When Scott ambled into the counseling center at Rensselaer Polytechnic Institute, he was a 19-year-old sophomore whose grades had tanked.
For three semesters he had been a good student at the Troy, N.Y., school. Now he was depressed, missing classes, and arguing with his parents.
He had also spent 2,000 hours on the Internet that semester.
Case in point: Though he had not been doing much socially on campus, Scott drove 1,900 miles round trip to see a woman he met online. Failing classes and unable to kick his online habit, he left Rensselaer.
Scott's case, though extreme, hints at what some say is a quietly growing "Internet dependence" problem on college campuses.
Almost 10 percent of students at eight colleges and universities were found to be "Internet dependent," according to a new study that surveyed more than 1,000 students in 1998-99.
Those students were found to have difficulty cutting back on their Internet time, and showed other signs of being out of control. Internet dependency was most acute among hard-sciences majors, who averaged nearly four hours a day more on the Internet than needed to fulfill academic and other requirements. Most were men.
Amid the rush to wire campuses and dorms, the threat the Internet may pose to students' academic and social well-being has not been widely examined. Several studies of Internet "addiction" among college students surfaced in the 1990s, along with a host of skepticism that the phenomenon existed. Most universities have paid scant attention to the issue. Yet the new research suggests the problem may be widespread - and can impair, even destroy, some students' academic potential.
"There is a significant percentage of students out there that no one is aware of who are spending a huge amount of time on the Internet," says Keith Anderson, the Rensselaer staff psychologist who authored the study. "These students often fail, but most people don't know why. Even the students themselves often don't realize Internet overuse is ruining them, but over time it is having a negative effect."
About 27 percent of Internet "dependents" said their grades had declined as a result of their Internet use, while 10 percent dropped a class to spend more time on the Internet, according to the Rensselaer study.
Students participating in the study were from Rensselaer; American International College; Black Hawk College in Moline, Ill.; New Jersey Institute of Technology in Newark; Siena College in Loudonville, N.Y.; State University of New York at Albany and at Buffalo; and the University of Ulster in Northern Ireland. But counselors at other colleges have noticed the problem, too.
"We had an honors student who was spending 12 to15 hours a day on the Internet, and essentially flunked out of school," says Jonathan Kandell, a University of Maryland psychologist. "You just can't maintain your work and that kind of online schedule."
Others, like Barbara McMullen, director of e-commerce initiatives at Marist College in Poughkeepsie, N.Y., are trying to identify and help students she calls "Internet vampires" - wan students who straggle out of the computing center at 5 a.m. after a night of chatting online or playing multi-user dimension games (MUDs) - as Scott was doing to excess at Rensselaer.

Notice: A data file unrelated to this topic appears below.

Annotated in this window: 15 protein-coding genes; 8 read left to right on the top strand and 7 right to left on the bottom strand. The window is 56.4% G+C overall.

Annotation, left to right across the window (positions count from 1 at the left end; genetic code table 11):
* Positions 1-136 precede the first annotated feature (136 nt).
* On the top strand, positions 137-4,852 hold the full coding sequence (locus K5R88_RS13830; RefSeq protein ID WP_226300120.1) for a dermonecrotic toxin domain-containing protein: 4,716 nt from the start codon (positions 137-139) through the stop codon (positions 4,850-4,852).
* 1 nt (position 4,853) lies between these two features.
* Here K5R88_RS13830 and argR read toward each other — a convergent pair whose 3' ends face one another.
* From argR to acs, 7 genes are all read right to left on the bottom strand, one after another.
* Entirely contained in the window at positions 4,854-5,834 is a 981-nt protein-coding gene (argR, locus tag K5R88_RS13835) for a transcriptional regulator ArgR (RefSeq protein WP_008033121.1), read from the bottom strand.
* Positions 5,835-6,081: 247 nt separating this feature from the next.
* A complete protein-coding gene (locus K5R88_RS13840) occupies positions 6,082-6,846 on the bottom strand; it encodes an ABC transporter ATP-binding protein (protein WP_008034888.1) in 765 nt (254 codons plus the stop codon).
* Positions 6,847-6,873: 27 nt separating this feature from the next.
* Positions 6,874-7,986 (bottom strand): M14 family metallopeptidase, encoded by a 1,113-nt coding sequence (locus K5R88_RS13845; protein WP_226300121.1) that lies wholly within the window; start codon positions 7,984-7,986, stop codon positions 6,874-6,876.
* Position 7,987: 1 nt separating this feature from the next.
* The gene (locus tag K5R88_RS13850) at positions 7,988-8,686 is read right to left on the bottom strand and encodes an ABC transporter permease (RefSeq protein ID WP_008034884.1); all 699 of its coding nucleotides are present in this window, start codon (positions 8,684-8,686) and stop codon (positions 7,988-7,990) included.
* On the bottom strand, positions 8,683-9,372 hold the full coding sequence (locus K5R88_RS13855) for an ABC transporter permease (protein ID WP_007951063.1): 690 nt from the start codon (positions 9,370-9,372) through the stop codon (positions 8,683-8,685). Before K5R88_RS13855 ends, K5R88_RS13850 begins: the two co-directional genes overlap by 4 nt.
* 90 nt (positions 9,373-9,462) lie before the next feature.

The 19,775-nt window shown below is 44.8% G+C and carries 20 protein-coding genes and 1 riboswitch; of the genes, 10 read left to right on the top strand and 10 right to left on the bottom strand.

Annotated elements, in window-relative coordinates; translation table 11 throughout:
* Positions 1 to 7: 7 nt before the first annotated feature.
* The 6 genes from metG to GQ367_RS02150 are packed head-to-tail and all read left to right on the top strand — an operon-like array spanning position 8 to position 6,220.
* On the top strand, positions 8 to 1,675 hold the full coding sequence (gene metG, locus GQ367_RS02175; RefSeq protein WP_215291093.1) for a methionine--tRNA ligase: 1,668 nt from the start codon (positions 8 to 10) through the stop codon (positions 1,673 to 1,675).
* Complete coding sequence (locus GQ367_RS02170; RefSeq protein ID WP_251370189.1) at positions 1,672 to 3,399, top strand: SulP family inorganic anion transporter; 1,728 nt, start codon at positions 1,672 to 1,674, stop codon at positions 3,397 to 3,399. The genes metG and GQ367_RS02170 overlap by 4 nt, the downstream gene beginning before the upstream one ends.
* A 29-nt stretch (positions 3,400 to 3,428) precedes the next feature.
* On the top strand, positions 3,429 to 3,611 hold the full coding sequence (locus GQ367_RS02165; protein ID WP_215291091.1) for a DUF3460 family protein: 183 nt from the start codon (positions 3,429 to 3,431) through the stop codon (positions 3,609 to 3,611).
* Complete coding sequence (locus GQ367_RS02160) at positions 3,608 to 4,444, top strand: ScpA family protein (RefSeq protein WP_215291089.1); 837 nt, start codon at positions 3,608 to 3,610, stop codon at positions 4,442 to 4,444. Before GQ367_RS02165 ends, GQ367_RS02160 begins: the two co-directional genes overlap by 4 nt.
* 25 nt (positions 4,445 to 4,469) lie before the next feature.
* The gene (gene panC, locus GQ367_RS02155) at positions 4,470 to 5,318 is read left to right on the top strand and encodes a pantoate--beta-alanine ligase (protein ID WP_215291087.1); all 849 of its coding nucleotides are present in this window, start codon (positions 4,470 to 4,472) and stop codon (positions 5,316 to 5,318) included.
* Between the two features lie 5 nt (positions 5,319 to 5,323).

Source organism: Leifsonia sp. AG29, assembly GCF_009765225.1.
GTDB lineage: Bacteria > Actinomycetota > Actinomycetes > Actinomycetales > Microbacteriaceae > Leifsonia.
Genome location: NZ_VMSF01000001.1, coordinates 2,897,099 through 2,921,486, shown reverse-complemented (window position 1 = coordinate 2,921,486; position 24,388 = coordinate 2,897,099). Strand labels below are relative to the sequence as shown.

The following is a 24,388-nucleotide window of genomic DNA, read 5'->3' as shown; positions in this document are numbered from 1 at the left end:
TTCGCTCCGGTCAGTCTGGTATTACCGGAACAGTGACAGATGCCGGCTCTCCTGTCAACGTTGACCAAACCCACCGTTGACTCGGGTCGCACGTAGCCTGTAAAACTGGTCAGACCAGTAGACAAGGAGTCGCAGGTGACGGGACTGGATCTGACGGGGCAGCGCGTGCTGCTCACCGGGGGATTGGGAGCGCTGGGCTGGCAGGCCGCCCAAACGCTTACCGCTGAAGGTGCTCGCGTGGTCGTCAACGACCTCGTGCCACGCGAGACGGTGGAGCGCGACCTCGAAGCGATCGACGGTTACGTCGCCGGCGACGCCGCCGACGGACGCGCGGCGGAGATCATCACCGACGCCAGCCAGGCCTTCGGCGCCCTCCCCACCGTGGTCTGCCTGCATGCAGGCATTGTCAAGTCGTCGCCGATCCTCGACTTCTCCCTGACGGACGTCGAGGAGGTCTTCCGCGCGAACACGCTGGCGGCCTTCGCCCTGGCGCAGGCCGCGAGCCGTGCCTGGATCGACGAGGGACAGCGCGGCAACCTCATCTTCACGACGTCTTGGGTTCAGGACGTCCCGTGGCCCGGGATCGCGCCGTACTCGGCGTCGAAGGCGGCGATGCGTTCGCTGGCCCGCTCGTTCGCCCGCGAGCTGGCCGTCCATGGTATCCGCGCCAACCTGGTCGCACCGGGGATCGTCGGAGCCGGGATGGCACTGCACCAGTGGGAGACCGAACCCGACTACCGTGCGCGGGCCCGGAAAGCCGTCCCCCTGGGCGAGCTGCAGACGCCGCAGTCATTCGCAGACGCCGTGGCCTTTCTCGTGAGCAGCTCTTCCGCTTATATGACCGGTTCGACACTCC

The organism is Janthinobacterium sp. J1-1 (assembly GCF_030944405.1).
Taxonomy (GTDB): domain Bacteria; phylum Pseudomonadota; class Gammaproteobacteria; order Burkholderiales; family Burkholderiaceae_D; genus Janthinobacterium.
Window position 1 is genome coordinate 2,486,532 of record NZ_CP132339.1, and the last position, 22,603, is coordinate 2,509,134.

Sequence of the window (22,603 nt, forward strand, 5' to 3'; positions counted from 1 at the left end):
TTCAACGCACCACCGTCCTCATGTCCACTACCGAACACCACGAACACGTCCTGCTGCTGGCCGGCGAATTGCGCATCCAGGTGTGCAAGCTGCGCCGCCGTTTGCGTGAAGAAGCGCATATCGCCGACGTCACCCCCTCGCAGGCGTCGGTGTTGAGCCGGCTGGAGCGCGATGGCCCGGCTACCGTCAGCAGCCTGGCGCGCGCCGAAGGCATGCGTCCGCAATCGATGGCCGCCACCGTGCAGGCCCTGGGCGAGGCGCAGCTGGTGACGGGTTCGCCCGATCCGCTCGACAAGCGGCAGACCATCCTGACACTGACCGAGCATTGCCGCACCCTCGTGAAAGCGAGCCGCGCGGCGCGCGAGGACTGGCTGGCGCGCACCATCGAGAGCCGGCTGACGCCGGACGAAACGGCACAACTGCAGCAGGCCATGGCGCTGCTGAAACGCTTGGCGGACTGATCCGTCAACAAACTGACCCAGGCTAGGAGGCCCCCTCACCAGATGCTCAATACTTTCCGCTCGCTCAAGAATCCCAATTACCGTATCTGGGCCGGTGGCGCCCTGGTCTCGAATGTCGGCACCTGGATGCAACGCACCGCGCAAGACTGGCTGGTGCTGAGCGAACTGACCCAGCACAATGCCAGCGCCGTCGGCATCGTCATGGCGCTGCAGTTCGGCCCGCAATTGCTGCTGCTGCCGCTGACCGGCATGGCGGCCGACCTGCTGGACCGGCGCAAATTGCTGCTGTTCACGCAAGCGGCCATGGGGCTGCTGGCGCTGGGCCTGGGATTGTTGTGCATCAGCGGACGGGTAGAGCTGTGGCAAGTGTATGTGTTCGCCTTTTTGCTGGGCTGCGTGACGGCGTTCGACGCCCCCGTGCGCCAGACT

"These kids sleep all day, are up all night using the computer to communicate with anybody or everybody," Dr. McMullen says. "In the morning they go home when sun comes out, go to sleep, and miss their classes."
Easier than real life
Reasons why students spend so much time online vary widely. For some, it's the sheer excitement of access to high-speed Internet access. But for others, it's a way to avoid social challenges, fears, and pressures that run deep, says Linda Welsh, a postdoctoral associate at Northeastern University in Boston. She recently conducted a study that surveyed more than 1,000 Northeastern students, and found that 8 percent were dependent.
"People appeared to be using the Internet as a way to relax," Dr. Welsh says of her group. "Many of them said they particularly liked the ability to control their online image and how people saw them, something they could not do in real life."
As one young woman told Welsh: "I can control what I say and how people react to me on the Internet [more] than I can in real life because if I feel emotional, and I'm on the Internet, they're not going to see that I'm crying ... or how I'm feeling. It's only what I convey ... what I put in."
About 6 percent of those surveyed for the Rensselaer study used the Net 400 minutes or more per day beyond what was needed for schoolwork. Students in the dependent category averaged 229 minutes, compared with 73 minutes for nondependents. Common uses included e-mail, surfing the Web, or chatting. MUD games and cybersex were at the lower end of the scale.
To be considered dependent, the students also had to fit the classic profile of a substance-abuser, including requiring more and more time online and having withdrawal problems - difficulty cutting back on their Internet time.
Addiction? I don't think so.
But whether people can be addicted to the Internet is hotly disputed.